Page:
by Justin Thyme, a GSL member
The will of the people through our form of government is not, as some people believe, a “democracy” otherwise known as majority rule. We are a representative republic meaning we elect people that are supposed to represent us in the various branches of government.

One of my friends suggested that laws (aside from the obvious – murder, theft, etc) have sunsets.

When a law was approaching its sunset, it would be reconsidered in the House and Senate. It could be tweaked, passed as is, or allowed to sunset. This would accomplish several things. It would provide for the law to become a better fit in its meaning and application. It would allow bad laws to pass from the scene. And, besides keeping them busy, our Congressmen and Senators would be continually showing their colors as each sun setting law came up for review.

Polling indicates that many people believe that “their guy”, in their respective seats of House and Senate, is doing a decent job. Don’t assume! Obviously many are not.

I, for one, cannot, in good conscience, vote for any of my current federal representation, senators or congressman. I am sure that in this I am not alone. If what we see in our government is the will of the people, some of our states and our nation are truly in trouble.

Check out your representative’s voting record in their respective positions. This is more than just House and Senate, there is a whole government out there that needs our input. If none are qualified to your standards, you may opt for neither rather than voting for the least of two evils.

Twentieth US President James Garfield stated, “Now more than ever before, the people are responsible for the character of their Congress. If that body be ignorant, reckless, and corrupt, it is because the people tolerate ignorance, recklessness, and corruption. If it be intelligent, brave and pure, it is because the people demand these high qualities to represent them in the national legislature…”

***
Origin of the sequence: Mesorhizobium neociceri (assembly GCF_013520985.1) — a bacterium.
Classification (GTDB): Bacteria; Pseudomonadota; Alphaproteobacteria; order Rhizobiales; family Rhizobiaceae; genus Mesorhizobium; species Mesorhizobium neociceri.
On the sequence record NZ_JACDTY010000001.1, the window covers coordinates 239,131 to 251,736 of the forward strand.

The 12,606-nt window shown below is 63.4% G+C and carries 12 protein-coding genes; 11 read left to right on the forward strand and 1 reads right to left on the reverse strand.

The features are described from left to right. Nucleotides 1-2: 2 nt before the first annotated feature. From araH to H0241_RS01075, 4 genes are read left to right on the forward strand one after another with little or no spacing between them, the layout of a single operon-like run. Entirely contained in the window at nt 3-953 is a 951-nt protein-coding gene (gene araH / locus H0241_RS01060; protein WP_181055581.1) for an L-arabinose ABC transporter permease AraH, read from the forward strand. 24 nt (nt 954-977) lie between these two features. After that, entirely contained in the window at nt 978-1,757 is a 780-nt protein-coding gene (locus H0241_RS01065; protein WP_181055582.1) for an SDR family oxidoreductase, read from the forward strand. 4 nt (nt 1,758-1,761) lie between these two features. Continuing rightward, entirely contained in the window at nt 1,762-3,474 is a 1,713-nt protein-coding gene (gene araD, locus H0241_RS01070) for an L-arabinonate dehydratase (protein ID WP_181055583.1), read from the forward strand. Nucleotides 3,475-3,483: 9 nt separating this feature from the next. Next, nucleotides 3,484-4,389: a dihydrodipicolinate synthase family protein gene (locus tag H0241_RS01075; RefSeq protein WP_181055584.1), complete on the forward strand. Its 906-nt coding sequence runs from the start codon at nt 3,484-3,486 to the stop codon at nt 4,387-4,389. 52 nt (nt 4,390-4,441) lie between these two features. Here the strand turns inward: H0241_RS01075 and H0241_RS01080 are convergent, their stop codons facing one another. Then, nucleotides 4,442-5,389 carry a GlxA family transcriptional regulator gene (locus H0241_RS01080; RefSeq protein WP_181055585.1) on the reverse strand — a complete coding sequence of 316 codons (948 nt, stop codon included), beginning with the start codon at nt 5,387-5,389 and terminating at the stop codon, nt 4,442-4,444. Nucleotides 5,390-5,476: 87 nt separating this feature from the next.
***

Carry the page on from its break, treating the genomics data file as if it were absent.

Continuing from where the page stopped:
If you are deficient in electronic knowledge (as I and many others are), recruit some assistance. Talk to people whose ideals and viewpoints you respect, such as neighbors, friends and family. Get their take on the candidates. “… in an abundance of counselors, there is safety.” Proverbs 11:14b ESV.

The more information you have, the better decision you can make.

Don’t be in the “my vote doesn’t count” crowd. They are right if they don’t vote. There are many incidences over the years where one or two votes changed the outcome of an election. For example, in 1920 one vote cast by Harry Burn, a young Tennessee representative, ratified the U.S. Constitution’s 19th amendment, thus giving women the right to vote.

British leader and author Edmund Burke of the Revolutionary War era stated, “All that is necessary for evil to triumph is for good men to do nothing.”

We honor the fallen on Memorial Day.  Your right to vote has been preserved through generations at much expense of money, blood, and lives.

Don’t let their sacrifice go to waste. Make sure you and your like-minded friends and family take the time to vote in the November 8th general election.  Motivate those like-minded folks by pushing their buttons on the issues they care most about.  It might be guns, mandatory vaccinations, abortion, higher taxes, teaching sex ed to kindergarteners or any one of a number of other issues.  Make them mad enough that they go vote.